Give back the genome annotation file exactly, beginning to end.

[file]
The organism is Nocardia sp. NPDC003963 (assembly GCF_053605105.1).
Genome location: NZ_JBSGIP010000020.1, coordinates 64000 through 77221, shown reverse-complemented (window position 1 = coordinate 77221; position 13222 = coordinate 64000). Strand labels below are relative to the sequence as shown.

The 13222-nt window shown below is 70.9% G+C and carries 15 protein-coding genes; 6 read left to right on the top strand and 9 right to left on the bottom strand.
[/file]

The organism is Nocardia sp. NPDC003963 (assembly GCF_053605105.1).
Genome location: NZ_JBSGIP010000020.1, coordinates 64000 through 77221, shown reverse-complemented (window position 1 = coordinate 77221; position 13222 = coordinate 64000). Strand labels below are relative to the sequence as shown.

The 13222-nt window shown below is 70.9% G+C and carries 15 protein-coding genes; 6 read left to right on the top strand and 9 right to left on the bottom strand.